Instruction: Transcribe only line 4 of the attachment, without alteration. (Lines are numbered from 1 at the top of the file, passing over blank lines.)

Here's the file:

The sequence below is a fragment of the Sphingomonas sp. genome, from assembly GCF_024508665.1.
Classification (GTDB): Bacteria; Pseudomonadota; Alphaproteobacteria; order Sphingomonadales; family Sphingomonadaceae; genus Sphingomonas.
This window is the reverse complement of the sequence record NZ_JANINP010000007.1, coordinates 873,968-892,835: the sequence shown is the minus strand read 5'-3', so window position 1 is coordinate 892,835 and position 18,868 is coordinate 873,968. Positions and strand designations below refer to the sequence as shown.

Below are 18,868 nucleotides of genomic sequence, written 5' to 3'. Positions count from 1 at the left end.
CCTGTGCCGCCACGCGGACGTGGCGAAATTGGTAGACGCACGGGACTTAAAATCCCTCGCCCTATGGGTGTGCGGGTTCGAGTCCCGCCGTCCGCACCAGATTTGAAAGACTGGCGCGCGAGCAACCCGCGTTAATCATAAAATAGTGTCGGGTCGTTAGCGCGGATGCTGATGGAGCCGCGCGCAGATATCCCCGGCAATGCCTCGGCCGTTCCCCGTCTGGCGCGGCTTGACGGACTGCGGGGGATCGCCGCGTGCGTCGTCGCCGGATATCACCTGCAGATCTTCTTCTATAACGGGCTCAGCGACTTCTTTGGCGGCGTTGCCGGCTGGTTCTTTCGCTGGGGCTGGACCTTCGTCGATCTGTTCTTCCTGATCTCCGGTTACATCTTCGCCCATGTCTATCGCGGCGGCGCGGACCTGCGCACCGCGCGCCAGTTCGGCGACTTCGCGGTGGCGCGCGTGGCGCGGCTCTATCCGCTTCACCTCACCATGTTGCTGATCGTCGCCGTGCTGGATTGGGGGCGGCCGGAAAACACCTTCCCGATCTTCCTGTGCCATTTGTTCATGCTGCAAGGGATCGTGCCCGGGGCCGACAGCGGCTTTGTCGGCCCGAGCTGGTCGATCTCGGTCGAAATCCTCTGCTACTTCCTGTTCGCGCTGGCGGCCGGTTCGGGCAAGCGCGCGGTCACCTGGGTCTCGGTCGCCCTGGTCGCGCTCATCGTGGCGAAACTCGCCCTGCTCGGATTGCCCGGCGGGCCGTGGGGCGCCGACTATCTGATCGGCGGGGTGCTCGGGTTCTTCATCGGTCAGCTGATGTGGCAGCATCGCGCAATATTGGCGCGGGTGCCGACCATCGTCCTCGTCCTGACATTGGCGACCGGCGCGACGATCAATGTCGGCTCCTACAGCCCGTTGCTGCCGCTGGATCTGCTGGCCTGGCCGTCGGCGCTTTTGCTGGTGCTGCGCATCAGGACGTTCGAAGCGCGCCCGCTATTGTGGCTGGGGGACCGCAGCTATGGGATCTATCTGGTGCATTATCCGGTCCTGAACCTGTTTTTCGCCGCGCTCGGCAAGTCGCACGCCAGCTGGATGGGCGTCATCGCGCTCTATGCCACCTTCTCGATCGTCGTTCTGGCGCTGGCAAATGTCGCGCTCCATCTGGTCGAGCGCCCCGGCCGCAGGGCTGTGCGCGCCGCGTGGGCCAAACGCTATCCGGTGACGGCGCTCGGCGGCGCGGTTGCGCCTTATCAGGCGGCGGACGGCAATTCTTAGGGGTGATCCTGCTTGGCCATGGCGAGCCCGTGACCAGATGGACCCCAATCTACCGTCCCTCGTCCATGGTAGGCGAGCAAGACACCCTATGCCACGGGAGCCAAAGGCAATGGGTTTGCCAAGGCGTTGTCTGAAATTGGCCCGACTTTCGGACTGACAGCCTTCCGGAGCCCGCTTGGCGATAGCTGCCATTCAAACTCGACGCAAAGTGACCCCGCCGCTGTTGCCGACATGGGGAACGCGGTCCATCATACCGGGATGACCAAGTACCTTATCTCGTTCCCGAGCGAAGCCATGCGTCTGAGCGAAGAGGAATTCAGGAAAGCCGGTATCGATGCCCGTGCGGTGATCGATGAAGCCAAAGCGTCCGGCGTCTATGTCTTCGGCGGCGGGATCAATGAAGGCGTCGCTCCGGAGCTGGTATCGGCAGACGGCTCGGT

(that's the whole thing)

Below are 18,868 nucleotides of genomic sequence, written 5' to 3'. Positions count from 1 at the left end.